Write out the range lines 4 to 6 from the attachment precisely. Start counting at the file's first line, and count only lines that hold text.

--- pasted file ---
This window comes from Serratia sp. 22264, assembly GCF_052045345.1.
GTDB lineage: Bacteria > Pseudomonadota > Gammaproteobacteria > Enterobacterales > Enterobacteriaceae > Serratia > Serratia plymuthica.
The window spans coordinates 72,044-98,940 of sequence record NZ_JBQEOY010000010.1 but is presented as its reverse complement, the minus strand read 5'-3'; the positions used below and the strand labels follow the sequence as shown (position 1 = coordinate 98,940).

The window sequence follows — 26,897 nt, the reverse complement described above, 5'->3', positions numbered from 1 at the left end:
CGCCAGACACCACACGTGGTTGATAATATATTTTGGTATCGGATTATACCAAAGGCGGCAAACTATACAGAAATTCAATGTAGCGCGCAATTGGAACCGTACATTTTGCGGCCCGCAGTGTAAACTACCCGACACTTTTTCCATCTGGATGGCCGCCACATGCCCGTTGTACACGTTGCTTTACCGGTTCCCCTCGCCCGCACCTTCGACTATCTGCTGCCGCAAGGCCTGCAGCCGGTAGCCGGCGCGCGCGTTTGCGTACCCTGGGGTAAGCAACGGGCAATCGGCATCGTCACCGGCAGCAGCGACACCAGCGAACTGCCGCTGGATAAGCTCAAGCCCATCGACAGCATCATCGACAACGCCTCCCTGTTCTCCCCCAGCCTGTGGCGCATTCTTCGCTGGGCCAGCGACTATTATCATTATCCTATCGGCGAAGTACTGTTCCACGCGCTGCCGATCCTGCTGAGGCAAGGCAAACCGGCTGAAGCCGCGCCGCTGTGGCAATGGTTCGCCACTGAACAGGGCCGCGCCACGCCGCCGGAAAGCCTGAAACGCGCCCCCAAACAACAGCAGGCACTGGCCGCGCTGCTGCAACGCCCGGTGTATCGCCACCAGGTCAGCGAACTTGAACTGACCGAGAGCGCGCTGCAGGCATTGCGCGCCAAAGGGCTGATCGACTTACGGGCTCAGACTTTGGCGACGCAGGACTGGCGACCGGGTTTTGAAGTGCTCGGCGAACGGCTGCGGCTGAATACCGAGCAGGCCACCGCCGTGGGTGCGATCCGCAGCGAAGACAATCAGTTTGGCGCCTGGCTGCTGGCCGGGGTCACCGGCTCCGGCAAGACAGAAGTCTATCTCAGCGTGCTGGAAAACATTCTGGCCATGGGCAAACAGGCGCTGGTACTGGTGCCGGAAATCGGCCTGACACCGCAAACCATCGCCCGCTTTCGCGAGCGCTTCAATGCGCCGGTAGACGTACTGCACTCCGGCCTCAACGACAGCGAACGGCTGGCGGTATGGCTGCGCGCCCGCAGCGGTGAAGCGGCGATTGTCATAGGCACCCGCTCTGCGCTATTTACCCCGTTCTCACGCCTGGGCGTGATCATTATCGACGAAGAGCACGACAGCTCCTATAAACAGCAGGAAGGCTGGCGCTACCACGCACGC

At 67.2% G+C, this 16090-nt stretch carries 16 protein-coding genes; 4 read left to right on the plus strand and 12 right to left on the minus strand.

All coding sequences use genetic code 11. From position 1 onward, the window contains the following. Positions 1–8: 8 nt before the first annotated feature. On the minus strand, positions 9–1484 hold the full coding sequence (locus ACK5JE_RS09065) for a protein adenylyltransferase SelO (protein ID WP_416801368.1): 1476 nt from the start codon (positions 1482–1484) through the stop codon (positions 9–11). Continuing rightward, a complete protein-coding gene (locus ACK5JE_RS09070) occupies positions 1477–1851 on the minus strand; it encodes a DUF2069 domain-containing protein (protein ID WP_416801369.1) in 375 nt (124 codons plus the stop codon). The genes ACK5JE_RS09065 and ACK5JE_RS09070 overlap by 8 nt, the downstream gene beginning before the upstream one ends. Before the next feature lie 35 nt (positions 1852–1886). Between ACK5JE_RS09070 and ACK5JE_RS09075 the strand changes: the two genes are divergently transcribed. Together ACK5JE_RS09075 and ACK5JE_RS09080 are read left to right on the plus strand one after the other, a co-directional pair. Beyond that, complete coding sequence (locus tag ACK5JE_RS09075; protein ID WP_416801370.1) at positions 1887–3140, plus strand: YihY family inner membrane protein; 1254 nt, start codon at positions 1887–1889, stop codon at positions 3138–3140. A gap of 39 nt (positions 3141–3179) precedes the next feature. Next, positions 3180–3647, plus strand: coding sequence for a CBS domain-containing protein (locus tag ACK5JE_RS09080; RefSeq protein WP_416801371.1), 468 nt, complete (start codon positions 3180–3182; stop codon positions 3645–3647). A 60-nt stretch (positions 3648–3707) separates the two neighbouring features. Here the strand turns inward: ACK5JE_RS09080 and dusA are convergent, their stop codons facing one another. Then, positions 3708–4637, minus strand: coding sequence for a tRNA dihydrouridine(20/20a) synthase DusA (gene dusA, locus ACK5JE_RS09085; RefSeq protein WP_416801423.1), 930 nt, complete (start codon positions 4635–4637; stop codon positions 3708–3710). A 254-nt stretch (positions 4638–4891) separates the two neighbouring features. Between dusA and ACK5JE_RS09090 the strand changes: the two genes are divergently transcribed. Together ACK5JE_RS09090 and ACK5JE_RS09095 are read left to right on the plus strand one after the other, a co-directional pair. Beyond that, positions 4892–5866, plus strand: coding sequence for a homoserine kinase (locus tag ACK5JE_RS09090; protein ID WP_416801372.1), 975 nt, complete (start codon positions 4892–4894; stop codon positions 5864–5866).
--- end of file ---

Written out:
The window sequence follows — 26,897 nt, the reverse complement described above, 5'->3', positions numbered from 1 at the left end:
CGCCAGACACCACACGTGGTTGATAATATATTTTGGTATCGGATTATACCAAAGGCGGCAAACTATACAGAAATTCAATGTAGCGCGCAATTGGAACCGTACATTTTGCGGCCCGCAGTGTAAACTACCCGACACTTTTTCCATCTGGATGGCCGCCACATGCCCGTTGTACACGTTGCTTTACCGGTTCCCCTCGCCCGCACCTTCGACTATCTGCTGCCGCAAGGCCTGCAGCCGGTAGCCGGCGCGCGCGTTTGCGTACCCTGGGGTAAGCAACGGGCAATCGGCATCGTCACCGGCAGCAGCGACACCAGCGAACTGCCGCTGGATAAGCTCAAGCCCATCGACAGCATCATCGACAACGCCTCCCTGTTCTCCCCCAGCCTGTGGCGCATTCTTCGCTGGGCCAGCGACTATTATCATTATCCTATCGGCGAAGTACTGTTCCACGCGCTGCCGATCCTGCTGAGGCAAGGCAAACCGGCTGAAGCCGCGCCGCTGTGGCAATGGTTCGCCACTGAACAGGGCCGCGCCACGCCGCCGGAAAGCCTGAAACGCGCCCCCAAACAACAGCAGGCACTGGCCGCGCTGCTGCAACGCCCGGTGTATCGCCACCAGGTCAGCGAACTTGAACTGACCGAGAGCGCGCTGCAGGCATTGCGCGCCAAAGGGCTGATCGACTTACGGGCTCAGACTTTGGCGACGCAGGACTGGCGACCGGGTTTTGAAGTGCTCGGCGAACGGCTGCGGCTGAATACCGAGCAGGCCACCGCCGTGGGTGCGATCCGCAGCGAAGACAATCAGTTTGGCGCCTGGCTGCTGGCCGGGGTCACCGGCTCCGGCAAGACAGAAGTCTATCTCAGCGTGCTGGAAAACATTCTGGCCATGGGCAAACAGGCGCTGGTACTGGTGCCGGAAATCGGCCTGACACCGCAAACCATCGCCCGCTTTCGCGAGCGCTTCAATGCGCCGGTAGACGTACTGCACTCCGGCCTCAACGACAGCGAACGGCTGGCGGTATGGCTGCGCGCCCGCAGCGGTGAAGCGGCGATTGTCATAGGCACCCGCTCTGCGCTATTTACCCCGTTCTCACGCCTGGGCGTGATCATTATCGACGAAGAGCACGACAGCTCCTATAAACAGCAGGAAGGCTGGCGCTACCACGCACGC

At 67.2% G+C, this 16090-nt stretch carries 16 protein-coding genes; 4 read left to right on the plus strand and 12 right to left on the minus strand.